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David Boies, representing Sony, has written a letter to various media outlets, demanding that they not publish or otherwise use the stolen Sony documents, and threatening lawsuits if the information in the documents is indeed "used or disseminated by [the receipients] in any manner." Does Sony have a legal leg to stand on?
Probably not, at least as to most of the information that media outlets would want to publish. There are two relevant precedents, which aren't squarely on point, but which are pretty close.
First, let's look at Bartnicki v. Vopper (2001). Vopper was a radio commentator who received a tape recording of an illegally intercepted conversation; he apparently wasn't involved in the illegal interception, but a reasonable recipient of the recording should have realized that the conversation had been illegally intercepted, and Vopper likely actually did realize this. Vopper played parts of the conversation on his program, and was sued under a federal statute that made both the interception and the use of such conversations illegal (both a crime and a tort).
But the Supreme Court held that Vopper's broadcast incorporating the intercepted communication was protected by the First Amendment. Though the interception was illegal (and could constitutionally be kept illegal), the playing of illegally intercepted material under these circumstances was constitutionally protected, at least when the broadcaster wasn't involved in the illegal interception, and the communication was on "a matter of public concern." (The particular conversation involved union leaders who were allegedly discussing physically attacking managers.)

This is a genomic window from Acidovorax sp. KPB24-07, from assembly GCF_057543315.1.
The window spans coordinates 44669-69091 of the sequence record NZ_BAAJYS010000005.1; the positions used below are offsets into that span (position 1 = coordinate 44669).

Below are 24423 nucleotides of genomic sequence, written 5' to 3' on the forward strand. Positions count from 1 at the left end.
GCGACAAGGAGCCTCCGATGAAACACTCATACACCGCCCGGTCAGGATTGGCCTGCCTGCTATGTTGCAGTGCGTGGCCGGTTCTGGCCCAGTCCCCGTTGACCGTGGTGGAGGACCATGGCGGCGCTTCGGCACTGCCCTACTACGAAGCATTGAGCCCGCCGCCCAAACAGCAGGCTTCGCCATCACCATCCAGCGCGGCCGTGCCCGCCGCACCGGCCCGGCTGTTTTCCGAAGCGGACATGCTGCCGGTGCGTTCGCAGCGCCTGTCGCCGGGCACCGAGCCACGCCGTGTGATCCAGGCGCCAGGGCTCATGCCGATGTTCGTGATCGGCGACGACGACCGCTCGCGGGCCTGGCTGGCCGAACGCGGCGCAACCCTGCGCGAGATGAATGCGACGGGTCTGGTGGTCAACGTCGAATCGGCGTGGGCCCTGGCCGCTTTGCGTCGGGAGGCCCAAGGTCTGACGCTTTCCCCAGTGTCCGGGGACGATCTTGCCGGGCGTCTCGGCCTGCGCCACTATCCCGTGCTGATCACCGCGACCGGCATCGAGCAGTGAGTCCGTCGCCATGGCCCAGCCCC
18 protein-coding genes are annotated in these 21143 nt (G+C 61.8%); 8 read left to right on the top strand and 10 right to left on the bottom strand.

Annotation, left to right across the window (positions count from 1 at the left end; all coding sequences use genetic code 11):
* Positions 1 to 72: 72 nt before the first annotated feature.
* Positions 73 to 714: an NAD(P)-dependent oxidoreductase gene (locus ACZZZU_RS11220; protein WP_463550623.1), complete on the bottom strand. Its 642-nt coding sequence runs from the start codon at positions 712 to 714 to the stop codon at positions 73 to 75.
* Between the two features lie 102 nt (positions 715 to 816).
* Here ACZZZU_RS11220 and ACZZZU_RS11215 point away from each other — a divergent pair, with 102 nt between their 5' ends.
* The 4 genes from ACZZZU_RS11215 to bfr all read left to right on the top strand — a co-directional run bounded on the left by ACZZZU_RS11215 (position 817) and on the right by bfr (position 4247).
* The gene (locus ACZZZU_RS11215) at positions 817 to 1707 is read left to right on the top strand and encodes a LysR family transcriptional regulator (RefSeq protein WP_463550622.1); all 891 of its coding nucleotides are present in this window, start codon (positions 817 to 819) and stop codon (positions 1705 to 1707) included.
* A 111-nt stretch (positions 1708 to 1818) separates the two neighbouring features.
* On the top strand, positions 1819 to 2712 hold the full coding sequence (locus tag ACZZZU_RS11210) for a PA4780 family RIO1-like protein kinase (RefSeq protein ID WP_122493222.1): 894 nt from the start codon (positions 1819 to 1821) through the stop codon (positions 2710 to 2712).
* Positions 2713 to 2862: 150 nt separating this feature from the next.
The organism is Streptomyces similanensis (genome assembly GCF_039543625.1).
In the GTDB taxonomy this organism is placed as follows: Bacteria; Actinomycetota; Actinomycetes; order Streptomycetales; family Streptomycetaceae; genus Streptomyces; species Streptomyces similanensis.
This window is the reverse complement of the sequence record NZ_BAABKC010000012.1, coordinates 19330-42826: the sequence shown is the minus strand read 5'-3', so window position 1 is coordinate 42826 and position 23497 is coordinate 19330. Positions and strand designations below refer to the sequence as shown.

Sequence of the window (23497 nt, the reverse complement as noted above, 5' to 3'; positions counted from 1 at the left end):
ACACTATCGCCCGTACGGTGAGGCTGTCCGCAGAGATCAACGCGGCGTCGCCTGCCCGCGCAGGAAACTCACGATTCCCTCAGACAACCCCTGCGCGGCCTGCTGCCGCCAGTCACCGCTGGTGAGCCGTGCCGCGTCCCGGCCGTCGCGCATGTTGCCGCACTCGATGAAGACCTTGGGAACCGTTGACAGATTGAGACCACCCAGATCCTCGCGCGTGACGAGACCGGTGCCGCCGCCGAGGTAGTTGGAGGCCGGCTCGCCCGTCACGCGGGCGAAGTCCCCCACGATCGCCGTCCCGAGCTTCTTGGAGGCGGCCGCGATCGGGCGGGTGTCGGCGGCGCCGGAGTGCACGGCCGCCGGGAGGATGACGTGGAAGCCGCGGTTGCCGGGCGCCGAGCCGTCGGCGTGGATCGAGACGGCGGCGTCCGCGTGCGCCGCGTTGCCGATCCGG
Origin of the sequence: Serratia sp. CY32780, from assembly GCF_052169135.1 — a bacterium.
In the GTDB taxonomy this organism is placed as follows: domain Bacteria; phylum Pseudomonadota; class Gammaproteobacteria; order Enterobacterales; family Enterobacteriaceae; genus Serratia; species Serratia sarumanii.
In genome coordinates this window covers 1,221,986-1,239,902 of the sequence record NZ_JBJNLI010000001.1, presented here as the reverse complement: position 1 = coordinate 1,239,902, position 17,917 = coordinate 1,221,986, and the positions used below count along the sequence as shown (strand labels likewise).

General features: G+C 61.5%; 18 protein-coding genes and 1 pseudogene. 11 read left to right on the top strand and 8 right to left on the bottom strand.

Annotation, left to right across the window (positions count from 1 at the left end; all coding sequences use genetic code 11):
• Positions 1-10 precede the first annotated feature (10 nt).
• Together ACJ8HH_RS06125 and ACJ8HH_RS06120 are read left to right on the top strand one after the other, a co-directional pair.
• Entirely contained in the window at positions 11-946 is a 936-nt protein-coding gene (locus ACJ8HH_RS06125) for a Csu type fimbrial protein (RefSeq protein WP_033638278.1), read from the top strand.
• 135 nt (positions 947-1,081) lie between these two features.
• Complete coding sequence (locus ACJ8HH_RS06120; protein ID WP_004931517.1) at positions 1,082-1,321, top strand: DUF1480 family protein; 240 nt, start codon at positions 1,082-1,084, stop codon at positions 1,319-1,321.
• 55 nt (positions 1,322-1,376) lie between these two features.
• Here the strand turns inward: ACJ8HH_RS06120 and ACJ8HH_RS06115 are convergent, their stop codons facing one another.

The second precedent is Pearson v. Dodd (D.C. Cir. 1969)—not a Supreme Court precedent, but still influential. Some ex-employees of Sen. Thomas Dodd, in league with some current employees, took some documents from the senator's office without permission, photocopied them, and then sent the copies to investigative reporters Drew Pearson and Jack Anderson. Pearson and Anderson published articles based on the documents. Dodd sued, claiming the publication was an invasion of privacy, and also constituted "conversion," which is to say basically use of stolen property.
The D.C. Circuit rejected these theories, concluding that the publication just wasn't tortious (and thus not having to reach the First Amendment issue). When information is on a matter of public concern, the court held, the fact that it was illegally leaked doesn't make publishing it an invasion of privacy. And the information in the copied letters does not "fall under the protection of the law of property, enforceable by a suit for conversion."
Thus, it seems likely that the publication of the documents isn't likely to be tortious. And even if it can fit within some tort (such as the improper use of trade secrets, a tort that is sometimes said to apply to disclosers of illegally released information), the First Amendment would likely preempt the tort.